“We must stop this bill. We must stop the Republicans from moving this country into an oligarchy. Brothers and sisters. We must do exactly the opposite of what Trump is attempting to do,” Mr. Sanders says, omitting any title for President Trump.

“He wants to divide us up by the color of our skin, our gender, our religion, our sexual orientation or our country of origin. He wants us fighting with each other while Wall Street and the billionaire class laugh all the way to the bank. Our job is to bring our people together around an agenda that creates an economy and government that works for all, not just the 1 percent. Defeating this terrible piece of legislation will be an important step forward. This bill is a moral abomination.”


A gathering of patriots? Could be. The fourth annual Red, White and Blue Gala hosted by the American Principles Project Foundation is encouraging guests to wear red, white and blue cocktail attire — certainly an interesting idea. The reception and dinner will be staged at historic hotel four blocks north of the White House; the speaker for the evening is none other than White House press secretary Sarah Huckabee Sanders, who will face a cordial audience for a change, rather than the wildly gesticulating press corps.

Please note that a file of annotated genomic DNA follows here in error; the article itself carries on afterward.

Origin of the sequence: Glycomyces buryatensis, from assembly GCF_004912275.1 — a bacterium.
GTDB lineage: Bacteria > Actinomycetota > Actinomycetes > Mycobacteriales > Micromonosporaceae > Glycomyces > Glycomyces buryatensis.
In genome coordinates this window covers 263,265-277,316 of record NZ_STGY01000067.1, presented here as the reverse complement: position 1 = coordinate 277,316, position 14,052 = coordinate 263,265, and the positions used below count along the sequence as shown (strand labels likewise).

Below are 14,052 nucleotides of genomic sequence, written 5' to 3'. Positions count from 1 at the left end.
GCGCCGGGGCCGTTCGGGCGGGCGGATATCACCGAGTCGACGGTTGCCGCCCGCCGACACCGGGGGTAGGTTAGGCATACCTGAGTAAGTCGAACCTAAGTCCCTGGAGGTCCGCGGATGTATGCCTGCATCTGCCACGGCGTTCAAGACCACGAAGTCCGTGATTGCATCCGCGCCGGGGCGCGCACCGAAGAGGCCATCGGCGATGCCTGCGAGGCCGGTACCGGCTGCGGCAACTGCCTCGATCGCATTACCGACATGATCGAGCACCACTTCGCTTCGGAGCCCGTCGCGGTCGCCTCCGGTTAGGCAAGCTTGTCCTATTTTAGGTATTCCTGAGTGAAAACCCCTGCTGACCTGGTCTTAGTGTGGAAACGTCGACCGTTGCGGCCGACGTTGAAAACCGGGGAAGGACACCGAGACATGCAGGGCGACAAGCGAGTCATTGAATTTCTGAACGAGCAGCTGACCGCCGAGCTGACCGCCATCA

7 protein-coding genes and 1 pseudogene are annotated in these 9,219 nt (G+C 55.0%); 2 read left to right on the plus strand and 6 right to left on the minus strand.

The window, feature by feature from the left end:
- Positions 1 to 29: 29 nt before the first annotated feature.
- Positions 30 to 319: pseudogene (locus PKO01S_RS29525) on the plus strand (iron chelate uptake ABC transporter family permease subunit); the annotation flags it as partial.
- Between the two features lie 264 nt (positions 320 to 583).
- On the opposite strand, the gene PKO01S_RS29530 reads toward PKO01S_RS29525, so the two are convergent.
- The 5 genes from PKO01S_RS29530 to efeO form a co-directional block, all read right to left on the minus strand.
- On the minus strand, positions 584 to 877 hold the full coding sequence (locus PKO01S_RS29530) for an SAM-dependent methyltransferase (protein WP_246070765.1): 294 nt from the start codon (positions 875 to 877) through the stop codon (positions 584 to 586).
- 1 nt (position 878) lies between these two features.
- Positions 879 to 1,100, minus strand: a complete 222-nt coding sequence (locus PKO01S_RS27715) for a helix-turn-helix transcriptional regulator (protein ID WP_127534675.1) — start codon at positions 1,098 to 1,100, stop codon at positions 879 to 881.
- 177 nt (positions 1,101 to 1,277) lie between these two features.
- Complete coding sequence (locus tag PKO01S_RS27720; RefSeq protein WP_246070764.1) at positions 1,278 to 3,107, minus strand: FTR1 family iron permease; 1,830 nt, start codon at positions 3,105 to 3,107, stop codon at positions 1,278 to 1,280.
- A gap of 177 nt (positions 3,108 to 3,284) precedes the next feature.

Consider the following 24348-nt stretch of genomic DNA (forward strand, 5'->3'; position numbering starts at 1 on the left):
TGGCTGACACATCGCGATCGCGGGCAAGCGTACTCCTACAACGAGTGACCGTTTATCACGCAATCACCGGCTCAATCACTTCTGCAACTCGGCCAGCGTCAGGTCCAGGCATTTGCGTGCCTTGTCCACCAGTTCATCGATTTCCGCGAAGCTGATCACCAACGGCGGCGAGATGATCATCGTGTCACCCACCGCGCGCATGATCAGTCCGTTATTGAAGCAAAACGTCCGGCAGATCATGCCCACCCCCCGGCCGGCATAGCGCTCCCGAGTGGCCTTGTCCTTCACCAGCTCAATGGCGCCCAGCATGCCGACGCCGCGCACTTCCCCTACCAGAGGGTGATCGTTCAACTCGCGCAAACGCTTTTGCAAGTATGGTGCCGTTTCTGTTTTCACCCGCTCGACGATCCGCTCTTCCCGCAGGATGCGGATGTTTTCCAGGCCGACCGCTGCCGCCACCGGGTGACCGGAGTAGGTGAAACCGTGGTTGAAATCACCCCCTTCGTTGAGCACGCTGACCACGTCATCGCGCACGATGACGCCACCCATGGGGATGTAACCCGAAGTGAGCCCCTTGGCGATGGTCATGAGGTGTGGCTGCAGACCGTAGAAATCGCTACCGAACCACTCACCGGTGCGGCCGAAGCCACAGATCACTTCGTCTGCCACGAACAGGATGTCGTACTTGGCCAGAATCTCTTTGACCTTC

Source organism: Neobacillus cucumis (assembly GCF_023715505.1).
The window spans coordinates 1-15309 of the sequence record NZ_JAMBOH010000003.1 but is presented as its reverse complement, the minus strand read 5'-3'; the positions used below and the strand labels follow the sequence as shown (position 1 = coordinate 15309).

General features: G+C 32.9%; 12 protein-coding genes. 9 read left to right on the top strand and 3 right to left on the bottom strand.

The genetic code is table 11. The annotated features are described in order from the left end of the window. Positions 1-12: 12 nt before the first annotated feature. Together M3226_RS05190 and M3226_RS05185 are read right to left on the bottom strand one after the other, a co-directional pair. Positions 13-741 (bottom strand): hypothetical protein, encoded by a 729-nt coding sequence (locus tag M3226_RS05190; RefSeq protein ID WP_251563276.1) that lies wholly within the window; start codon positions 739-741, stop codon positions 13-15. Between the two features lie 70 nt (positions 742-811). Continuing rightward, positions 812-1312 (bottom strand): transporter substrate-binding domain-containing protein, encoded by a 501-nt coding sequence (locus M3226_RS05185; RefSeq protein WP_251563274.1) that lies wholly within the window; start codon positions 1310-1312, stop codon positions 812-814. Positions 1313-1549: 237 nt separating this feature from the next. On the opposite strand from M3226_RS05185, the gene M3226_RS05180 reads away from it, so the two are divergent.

The mission statement of the host foundation explains all.

“We believe that when the Founding Fathers declared all men to be created equal, they meant that we are equal in our dignity as human beings. As such, we recognize that human flourishing requires public policy with human dignity at its heart. Our goal is to transform this concept into the concrete. This means that our focus is on public policy solutions that affirm the family as the most basic unit of society,” the group notes.

A delicious evening will be had by all. The menu includes baby spinach salad with fresh berries and feta cheese, filet of Angus beef with cabernet mushroom reductions, basil whipped potatoes, broccolini and roasted tomatoes. There’s a trio of desserts: pumpkin spice tiramisu, mint chocolate mousse and caramel apple-pecan crepe cake.


71 percent of likely U.S. voters oppose removing the protected status of national monuments, which reduces their public land and increases corporate development; 62 percent of Republicans, 75 percent of independents and 75 percent of Democrats agree.

48 percent say national monuments should be left “as is” rather than having protections removed; 51 percent of Republicans, 50 percent of independents and 44 percent of Democrats agree.

42 percent support creating more national monuments to protect sites of historic, cultural, scenic or scientific value; 34 percent of Republicans, 43 percent of independents and 47 percent of Democrats agree.

10 percent support reducing the number of protected national monuments and decreasing the size of some; 15 percent of Republicans, 8 percent of independents and 8 percent of Democrats agree.

Source: A McLaughlin & Associates poll of 1,000 U.S. voters likely to vote in 2018 general election conducted Nov. 9-13 and released Tuesday.

• Cheers, jeers, whatnot to [email protected]